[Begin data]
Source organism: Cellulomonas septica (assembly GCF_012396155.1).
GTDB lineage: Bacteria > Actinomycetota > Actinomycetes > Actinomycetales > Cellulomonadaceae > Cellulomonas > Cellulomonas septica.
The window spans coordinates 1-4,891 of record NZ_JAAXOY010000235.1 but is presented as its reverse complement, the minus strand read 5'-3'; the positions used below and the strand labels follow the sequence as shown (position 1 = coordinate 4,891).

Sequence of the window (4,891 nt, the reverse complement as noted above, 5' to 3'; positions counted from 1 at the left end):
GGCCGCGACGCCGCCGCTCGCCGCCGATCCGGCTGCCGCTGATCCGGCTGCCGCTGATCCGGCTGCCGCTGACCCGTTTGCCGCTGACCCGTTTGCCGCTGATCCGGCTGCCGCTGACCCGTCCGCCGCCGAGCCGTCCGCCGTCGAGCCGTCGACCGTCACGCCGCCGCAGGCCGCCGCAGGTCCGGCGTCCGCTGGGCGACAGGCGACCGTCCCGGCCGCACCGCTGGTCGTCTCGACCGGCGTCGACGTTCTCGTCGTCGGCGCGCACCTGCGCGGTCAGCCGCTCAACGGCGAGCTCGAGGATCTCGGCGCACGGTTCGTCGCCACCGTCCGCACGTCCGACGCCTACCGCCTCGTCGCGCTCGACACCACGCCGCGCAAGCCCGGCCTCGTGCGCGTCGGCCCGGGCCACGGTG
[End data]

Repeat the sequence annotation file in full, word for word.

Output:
Source organism: Cellulomonas septica (assembly GCF_012396155.1).
GTDB lineage: Bacteria > Actinomycetota > Actinomycetes > Actinomycetales > Cellulomonadaceae > Cellulomonas > Cellulomonas septica.
The window spans coordinates 1-4,891 of record NZ_JAAXOY010000235.1 but is presented as its reverse complement, the minus strand read 5'-3'; the positions used below and the strand labels follow the sequence as shown (position 1 = coordinate 4,891).

Sequence of the window (4,891 nt, the reverse complement as noted above, 5' to 3'; positions counted from 1 at the left end):
GGCCGCGACGCCGCCGCTCGCCGCCGATCCGGCTGCCGCTGATCCGGCTGCCGCTGATCCGGCTGCCGCTGACCCGTTTGCCGCTGACCCGTTTGCCGCTGATCCGGCTGCCGCTGACCCGTCCGCCGCCGAGCCGTCCGCCGTCGAGCCGTCGACCGTCACGCCGCCGCAGGCCGCCGCAGGTCCGGCGTCCGCTGGGCGACAGGCGACCGTCCCGGCCGCACCGCTGGTCGTCTCGACCGGCGTCGACGTTCTCGTCGTCGGCGCGCACCTGCGCGGTCAGCCGCTCAACGGCGAGCTCGAGGATCTCGGCGCACGGTTCGTCGCCACCGTCCGCACGTCCGACGCCTACCGCCTCGTCGCGCTCGACACCACGCCGCGCAAGCCCGGCCTCGTGCGCGTCGGCCCGGGCCACGGTG